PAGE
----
Electric Images moves around a lot; hazy ambience becomes a bright jazz waltz, bubbly Mike Eckroth Rhodes piano signals a tempo shift that slowly rises with Serpa’s guardedly hopeful lines, then lushness alternates with austerity all the way through a jaunty series of exchanges with the drums. Nobody gets stung in the Bumblebee Garden; rather, it’s a serene place for reverie from Serpa, trombonist Matt McDonald adding bluesiness to a decidedly non-bluesy atmosphere that builds to some tremendously interesting counterpoint between orchestra subgroups.

Dance One, inspired by the Matisse portrait of dancers in mid-stride, kicks off at full steam, working a tune evocative of the Police’s King of Pain, rich with countermelodies, smartly crescendoing John O’Gallagher alto sax and a nifty series of trick endings. Opened Opened , the first of two pieces from Kakitani’s suite Reimagining My Childhood, expands a traditional Japanese folk melody with a bluesy minor-key edge fueled by serioso Serpa vocalese, smoldering Kenny Berger bass clarinet and fiery dynamics that turn the low brass loose with an unexpected ferocity in what at first appeared to be such a gentle piece of music. The second song from that suite, Dragonfly’s Glasses is basically a segue and considerably brighter, lit up by a casual, airy Ben Kono alto sax solo as it sways up to another false ending.

Islands in the Stream is not the Kenny Rogers schlockfest but an original (Kakitani may not have been born yet when that monstrosity hit the airwaves). That too makes a good segue: Afrobeat allusions give way to a jazz waltz, Berger’s baritone sax handing off to Pete McCann’s bell-like solo guitar, trumpeter Matt Holman building from wary to carefree before tenor saxophonist Mark Small darkens it again…and then McCann takes it up, unleashed and screaming. The final track, Skip, takes a gentle ballad melody, syncopates it in 9/4 up to a dancing Eckroth piano solo, lets trombonist Mark Patterson heat up the warm lyricism and takes it out with a joyous Weather Report pulse. Other contributors to this disarmingly attractive album include Jeff Wilfore and David Spier on trumpets, Jacob Garchik on trombone, Jeff Nelson on bass trombone and Dave Ambrosio on acoustic and electric bass.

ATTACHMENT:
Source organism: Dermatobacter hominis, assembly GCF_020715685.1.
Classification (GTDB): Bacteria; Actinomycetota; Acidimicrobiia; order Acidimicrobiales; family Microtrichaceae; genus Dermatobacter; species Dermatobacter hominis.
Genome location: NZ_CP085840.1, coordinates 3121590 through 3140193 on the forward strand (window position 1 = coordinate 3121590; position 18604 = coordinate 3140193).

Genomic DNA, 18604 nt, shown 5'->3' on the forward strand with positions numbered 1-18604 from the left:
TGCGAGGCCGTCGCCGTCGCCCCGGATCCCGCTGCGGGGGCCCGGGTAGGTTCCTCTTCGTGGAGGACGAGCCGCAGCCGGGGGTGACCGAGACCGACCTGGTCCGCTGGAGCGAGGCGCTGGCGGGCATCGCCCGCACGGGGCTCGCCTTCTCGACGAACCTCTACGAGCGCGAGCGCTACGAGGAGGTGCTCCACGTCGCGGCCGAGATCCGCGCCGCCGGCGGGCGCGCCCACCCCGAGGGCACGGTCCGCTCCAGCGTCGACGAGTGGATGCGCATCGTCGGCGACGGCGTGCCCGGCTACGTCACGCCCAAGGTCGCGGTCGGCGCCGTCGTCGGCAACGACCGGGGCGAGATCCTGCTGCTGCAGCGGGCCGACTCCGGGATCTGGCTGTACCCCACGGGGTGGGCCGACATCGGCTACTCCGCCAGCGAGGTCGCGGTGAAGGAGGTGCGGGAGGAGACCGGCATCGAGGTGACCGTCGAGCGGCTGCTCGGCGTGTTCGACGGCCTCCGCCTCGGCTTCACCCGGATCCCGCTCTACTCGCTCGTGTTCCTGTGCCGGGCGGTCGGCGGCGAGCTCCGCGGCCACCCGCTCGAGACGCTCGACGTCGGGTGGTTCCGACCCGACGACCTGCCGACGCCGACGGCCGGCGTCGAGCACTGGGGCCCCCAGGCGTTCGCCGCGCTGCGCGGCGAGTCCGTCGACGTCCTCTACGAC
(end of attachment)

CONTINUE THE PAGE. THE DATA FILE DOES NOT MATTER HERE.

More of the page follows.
The Asuka Kakitani Jazz Orchestra plays the cd release show on Feb 11 at 7:15 PM at Drom; advance tix are only $10. They’re also playing Shapeshifte Lab on Feb 28 at 8 for the same deal.

January 31, 2013 Posted by | jazz, Music, music, concert, review, Reviews | , , , , , , , , , , , , , , , , , , , , , , , , , , , | Leave a comment